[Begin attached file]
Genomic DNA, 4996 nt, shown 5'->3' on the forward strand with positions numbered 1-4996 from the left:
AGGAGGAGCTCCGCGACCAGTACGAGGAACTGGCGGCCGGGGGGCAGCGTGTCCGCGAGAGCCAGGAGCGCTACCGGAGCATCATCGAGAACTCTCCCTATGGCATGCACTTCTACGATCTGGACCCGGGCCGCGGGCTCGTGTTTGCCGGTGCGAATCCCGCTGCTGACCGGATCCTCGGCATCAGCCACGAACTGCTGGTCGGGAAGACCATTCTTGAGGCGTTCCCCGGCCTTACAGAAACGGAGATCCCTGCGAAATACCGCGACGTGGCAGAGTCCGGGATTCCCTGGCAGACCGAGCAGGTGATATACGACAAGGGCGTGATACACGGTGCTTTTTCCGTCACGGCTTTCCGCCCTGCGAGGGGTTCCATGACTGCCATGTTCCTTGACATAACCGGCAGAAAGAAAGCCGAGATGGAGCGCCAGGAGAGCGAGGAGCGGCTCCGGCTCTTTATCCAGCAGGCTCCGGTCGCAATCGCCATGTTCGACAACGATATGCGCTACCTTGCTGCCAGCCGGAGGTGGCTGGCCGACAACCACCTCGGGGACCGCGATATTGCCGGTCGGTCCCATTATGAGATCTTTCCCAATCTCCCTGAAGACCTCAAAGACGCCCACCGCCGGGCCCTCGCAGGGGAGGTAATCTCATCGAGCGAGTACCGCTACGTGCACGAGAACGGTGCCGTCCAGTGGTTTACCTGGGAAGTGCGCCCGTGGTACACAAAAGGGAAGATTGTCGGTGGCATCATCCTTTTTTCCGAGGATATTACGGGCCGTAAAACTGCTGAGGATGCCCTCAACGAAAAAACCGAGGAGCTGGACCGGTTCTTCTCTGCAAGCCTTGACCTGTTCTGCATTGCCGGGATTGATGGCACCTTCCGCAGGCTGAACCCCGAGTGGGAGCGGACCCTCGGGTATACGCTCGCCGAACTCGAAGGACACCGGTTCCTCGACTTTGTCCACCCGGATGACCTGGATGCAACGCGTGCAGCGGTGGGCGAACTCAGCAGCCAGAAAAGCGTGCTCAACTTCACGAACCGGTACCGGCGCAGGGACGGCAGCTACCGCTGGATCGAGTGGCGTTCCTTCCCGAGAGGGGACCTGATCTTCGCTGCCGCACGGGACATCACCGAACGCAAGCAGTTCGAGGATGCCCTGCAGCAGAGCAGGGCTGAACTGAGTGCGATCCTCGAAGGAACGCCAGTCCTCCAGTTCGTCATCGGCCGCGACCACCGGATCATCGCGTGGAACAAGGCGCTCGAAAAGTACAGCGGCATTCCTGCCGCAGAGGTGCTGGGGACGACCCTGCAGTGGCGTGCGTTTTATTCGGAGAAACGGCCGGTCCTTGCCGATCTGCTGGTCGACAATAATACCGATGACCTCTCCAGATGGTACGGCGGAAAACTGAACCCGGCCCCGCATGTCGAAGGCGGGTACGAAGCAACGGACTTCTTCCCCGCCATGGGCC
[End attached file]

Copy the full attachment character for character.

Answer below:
Genomic DNA, 4996 nt, shown 5'->3' on the forward strand with positions numbered 1-4996 from the left:
AGGAGGAGCTCCGCGACCAGTACGAGGAACTGGCGGCCGGGGGGCAGCGTGTCCGCGAGAGCCAGGAGCGCTACCGGAGCATCATCGAGAACTCTCCCTATGGCATGCACTTCTACGATCTGGACCCGGGCCGCGGGCTCGTGTTTGCCGGTGCGAATCCCGCTGCTGACCGGATCCTCGGCATCAGCCACGAACTGCTGGTCGGGAAGACCATTCTTGAGGCGTTCCCCGGCCTTACAGAAACGGAGATCCCTGCGAAATACCGCGACGTGGCAGAGTCCGGGATTCCCTGGCAGACCGAGCAGGTGATATACGACAAGGGCGTGATACACGGTGCTTTTTCCGTCACGGCTTTCCGCCCTGCGAGGGGTTCCATGACTGCCATGTTCCTTGACATAACCGGCAGAAAGAAAGCCGAGATGGAGCGCCAGGAGAGCGAGGAGCGGCTCCGGCTCTTTATCCAGCAGGCTCCGGTCGCAATCGCCATGTTCGACAACGATATGCGCTACCTTGCTGCCAGCCGGAGGTGGCTGGCCGACAACCACCTCGGGGACCGCGATATTGCCGGTCGGTCCCATTATGAGATCTTTCCCAATCTCCCTGAAGACCTCAAAGACGCCCACCGCCGGGCCCTCGCAGGGGAGGTAATCTCATCGAGCGAGTACCGCTACGTGCACGAGAACGGTGCCGTCCAGTGGTTTACCTGGGAAGTGCGCCCGTGGTACACAAAAGGGAAGATTGTCGGTGGCATCATCCTTTTTTCCGAGGATATTACGGGCCGTAAAACTGCTGAGGATGCCCTCAACGAAAAAACCGAGGAGCTGGACCGGTTCTTCTCTGCAAGCCTTGACCTGTTCTGCATTGCCGGGATTGATGGCACCTTCCGCAGGCTGAACCCCGAGTGGGAGCGGACCCTCGGGTATACGCTCGCCGAACTCGAAGGACACCGGTTCCTCGACTTTGTCCACCCGGATGACCTGGATGCAACGCGTGCAGCGGTGGGCGAACTCAGCAGCCAGAAAAGCGTGCTCAACTTCACGAACCGGTACCGGCGCAGGGACGGCAGCTACCGCTGGATCGAGTGGCGTTCCTTCCCGAGAGGGGACCTGATCTTCGCTGCCGCACGGGACATCACCGAACGCAAGCAGTTCGAGGATGCCCTGCAGCAGAGCAGGGCTGAACTGAGTGCGATCCTCGAAGGAACGCCAGTCCTCCAGTTCGTCATCGGCCGCGACCACCGGATCATCGCGTGGAACAAGGCGCTCGAAAAGTACAGCGGCATTCCTGCCGCAGAGGTGCTGGGGACGACCCTGCAGTGGCGTGCGTTTTATTCGGAGAAACGGCCGGTCCTTGCCGATCTGCTGGTCGACAATAATACCGATGACCTCTCCAGATGGTACGGCGGAAAACTGAACCCGGCCCCGCATGTCGAAGGCGGGTACGAAGCAACGGACTTCTTCCCCGCCATGGGCC